0
$\begingroup$

I'm reading a proof of the following statement:

Let $f: (a,b) \to \mathbb{R}$ be a midpoint convex (i.e. $f(1/2(x+y)) \leq 1/2f(x) + 1/2f(y)$) function that is bounded. Then $f$ is continuous.

Here is a proof that I found here: Proving continuity of $f$

To prove that a bounded midpoint convex is continuous, argue by contradiction. Supose $f$ is discontinuous at $x_0\in(a,b)$. Without loss of generality we may assume $x_0=0$, $f(x_0)=0$.

First step. There exists a sequence $\{x_n\}\subset(a,b)$, such that $\lim_{n\to\infty}x_n=0$ and $\lim_{n\to\infty}f(x_n)=m\ne0$. We may assume that $m>0$.

Second step. The sequence $\{2\,x_n\}$ also converges to $0$ and $$ f(x_n)=f\Bigl(\frac{0+2\,x_n}2\Bigr)\le\frac{f(0)+f(2\,x_n)}2\implies f(2\,x_n)\ge2\,f(x_n)\implies\liminf f(2\,x_n)\ge2\,m. $$ Iteration shows that $$ \liminf f(2^k\,x_n)\ge2^k\,m, $$ which is impossible since $f$ is bounded.

Question: Why can we assume $m > 0$?

$\endgroup$
11
  • 1
    $\begingroup$ Consider the function $f+2|m|$ which is also mid point convex. $\endgroup$
    – copper.hat
    Apr 21 '20 at 21:14
  • $\begingroup$ Thanks @copper.hat $\endgroup$
    – user745578
    Apr 21 '20 at 21:16
  • $\begingroup$ but that function wont satisfy $f(x_0)=0$ $\endgroup$
    – Yorch
    Apr 21 '20 at 21:21
  • $\begingroup$ @JorgeFernándezHidalgo Good point. I didn't think of that. $\endgroup$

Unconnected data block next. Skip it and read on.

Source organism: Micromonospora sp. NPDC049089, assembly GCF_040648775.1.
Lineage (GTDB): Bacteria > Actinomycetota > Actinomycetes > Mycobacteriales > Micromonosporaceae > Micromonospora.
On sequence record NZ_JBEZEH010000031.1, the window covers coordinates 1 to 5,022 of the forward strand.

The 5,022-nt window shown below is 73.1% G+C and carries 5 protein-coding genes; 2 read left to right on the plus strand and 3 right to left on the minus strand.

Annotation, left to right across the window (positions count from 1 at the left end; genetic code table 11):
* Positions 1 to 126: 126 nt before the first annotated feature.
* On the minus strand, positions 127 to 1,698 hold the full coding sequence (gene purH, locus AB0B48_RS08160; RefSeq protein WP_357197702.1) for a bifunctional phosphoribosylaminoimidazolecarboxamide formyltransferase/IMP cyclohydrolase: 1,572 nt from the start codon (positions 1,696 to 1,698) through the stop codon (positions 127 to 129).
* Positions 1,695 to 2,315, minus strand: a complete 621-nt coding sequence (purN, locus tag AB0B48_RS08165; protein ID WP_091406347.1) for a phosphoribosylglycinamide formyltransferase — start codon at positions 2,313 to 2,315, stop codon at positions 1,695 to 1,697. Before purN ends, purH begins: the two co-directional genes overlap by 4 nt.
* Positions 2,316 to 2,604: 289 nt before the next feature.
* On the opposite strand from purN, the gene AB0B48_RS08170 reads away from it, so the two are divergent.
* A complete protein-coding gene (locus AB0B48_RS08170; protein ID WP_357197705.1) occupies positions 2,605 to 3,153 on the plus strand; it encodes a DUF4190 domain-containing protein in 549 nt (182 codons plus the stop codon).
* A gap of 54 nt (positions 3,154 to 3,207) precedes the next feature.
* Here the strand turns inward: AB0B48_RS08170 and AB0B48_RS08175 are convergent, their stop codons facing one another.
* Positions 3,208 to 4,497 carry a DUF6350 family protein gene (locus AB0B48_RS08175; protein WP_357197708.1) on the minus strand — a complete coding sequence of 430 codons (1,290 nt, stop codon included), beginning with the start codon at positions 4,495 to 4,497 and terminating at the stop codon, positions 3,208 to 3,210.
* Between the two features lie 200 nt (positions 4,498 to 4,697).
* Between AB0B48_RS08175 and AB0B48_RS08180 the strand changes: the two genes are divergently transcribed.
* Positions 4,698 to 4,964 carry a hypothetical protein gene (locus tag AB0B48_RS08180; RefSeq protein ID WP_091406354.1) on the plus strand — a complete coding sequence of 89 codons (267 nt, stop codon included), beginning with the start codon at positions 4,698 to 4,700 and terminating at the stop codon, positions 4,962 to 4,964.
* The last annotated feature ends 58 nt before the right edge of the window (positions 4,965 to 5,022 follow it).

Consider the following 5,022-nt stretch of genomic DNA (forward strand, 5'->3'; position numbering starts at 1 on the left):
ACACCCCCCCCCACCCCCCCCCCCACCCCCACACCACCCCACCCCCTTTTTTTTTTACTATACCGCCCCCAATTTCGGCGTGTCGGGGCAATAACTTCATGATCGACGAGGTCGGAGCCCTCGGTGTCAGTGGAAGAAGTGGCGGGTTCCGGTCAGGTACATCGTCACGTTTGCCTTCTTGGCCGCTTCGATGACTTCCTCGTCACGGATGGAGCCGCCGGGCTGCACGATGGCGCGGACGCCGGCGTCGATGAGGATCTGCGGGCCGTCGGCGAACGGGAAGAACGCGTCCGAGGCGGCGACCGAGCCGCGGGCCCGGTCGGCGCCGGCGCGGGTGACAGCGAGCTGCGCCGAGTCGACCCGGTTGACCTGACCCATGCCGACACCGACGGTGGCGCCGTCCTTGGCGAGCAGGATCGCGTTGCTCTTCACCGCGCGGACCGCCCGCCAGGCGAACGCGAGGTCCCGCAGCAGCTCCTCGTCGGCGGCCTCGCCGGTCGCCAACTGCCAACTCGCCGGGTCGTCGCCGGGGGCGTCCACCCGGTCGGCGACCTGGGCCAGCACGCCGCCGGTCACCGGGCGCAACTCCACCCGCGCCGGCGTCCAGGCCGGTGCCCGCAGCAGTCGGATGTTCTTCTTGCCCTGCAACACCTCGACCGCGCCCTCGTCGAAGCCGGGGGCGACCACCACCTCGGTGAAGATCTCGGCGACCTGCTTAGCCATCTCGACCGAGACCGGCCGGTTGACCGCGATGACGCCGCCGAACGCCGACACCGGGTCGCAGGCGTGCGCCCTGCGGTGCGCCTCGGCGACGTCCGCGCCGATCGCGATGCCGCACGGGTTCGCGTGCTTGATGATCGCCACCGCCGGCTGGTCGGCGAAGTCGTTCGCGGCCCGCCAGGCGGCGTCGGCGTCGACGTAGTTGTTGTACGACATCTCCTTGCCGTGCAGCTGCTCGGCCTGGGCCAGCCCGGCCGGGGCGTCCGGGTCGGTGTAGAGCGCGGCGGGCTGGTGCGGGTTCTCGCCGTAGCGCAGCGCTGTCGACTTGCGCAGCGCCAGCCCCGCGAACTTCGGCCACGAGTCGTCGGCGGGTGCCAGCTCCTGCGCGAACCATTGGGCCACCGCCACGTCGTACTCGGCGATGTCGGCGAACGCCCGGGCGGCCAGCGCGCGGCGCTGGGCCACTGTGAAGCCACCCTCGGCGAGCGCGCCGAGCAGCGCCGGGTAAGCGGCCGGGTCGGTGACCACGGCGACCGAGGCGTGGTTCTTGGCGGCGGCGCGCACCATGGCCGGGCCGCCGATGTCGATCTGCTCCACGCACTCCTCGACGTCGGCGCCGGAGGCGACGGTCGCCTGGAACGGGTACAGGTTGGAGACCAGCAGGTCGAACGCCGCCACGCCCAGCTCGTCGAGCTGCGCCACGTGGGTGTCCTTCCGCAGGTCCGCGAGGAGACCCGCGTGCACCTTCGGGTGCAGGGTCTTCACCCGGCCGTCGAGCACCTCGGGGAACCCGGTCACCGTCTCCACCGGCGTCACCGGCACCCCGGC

– user745578
    Apr 21 '20 at 21:25
  • $\begingroup$ I found a simple proof of the theorem in question if you would like $\endgroup$
    – Yorch
    Apr 21 '20 at 21:28
1
$\begingroup$

We assume $a<0<b$, $f$ is discontinuous at $0$ and $f(0)=0$.

If not we can solve it by shifting the function horizontal and vertically and stretching horizontally.

Notice that since $f$ is discontinuous at $0$ there is an $\epsilon>0$ such that we can find $x$ as small as possible such that $|f(x)|>\epsilon$

Notice that if $f(x) < 0$ we have that $f(-x)>0$ because $f(x)+f(-x)\ge 0$.

So without loss of generality $f(x)>0$ and now we have $f(x)\leq f(2x)/2\leq f(4x)/4\dots$

This tells us $f(2^nx)\geq 2^n\epsilon$.

Of course we need to make $x$ small so that $2^nx$ is inside the interval

$\endgroup$
20
  • 1
    $\begingroup$ Why didn't I think of that! Thanks! $\endgroup$
    – user745578
    Apr 21 '20 at 21:07
  • $\begingroup$ I was wrong, but we can multiply it by $-1$. $\endgroup$
    – Yorch
    Apr 21 '20 at 21:10
  • $\begingroup$ But multiplying by -1 does not preserve midpoint convexity? $\endgroup$
    – user745578
    Apr 21 '20 at 21:10
  • $\begingroup$ I also don't know why they assume that the limit of $f(x_n)$ exists $\endgroup$
    – Yorch
    Apr 21 '20 at 21:10
  • $\begingroup$ They can assume that because $f$ is bounded, so $f(x_n)$ has a convergent subsequence. $\endgroup$
    – user745578
    Apr 21 '20 at 21:11
0
$\begingroup$

Suppose $$\lim_{n\to\infty}f(x_n)=m<0.$$ Let $y_n=-x_n$, then $$0=f(0)=f\left(\frac{x_n+y_n}{2}\right)\leq\frac{f(x_n)+f(y_n)}{2},$$ so $f(y_n)\geq-f(x_n)$, then $$\limsup_{n\to\infty}f(y_n)\geq\limsup_{n\to\infty}(-f(x_n)) =\lim_{n\to\infty}(-f(x_n))=-m>0.$$ So there exists subsequences $\{f(y_{_{n_k}})\}$ such that $$\lim_{k\to\infty}f(y_{_{n_k}})=\limsup_{n\to\infty}f(y_n)\geq-m>0.$$

$\endgroup$

Your Answer

By clicking “Post Your Answer”, you agree to our terms of service, privacy policy and cookie policy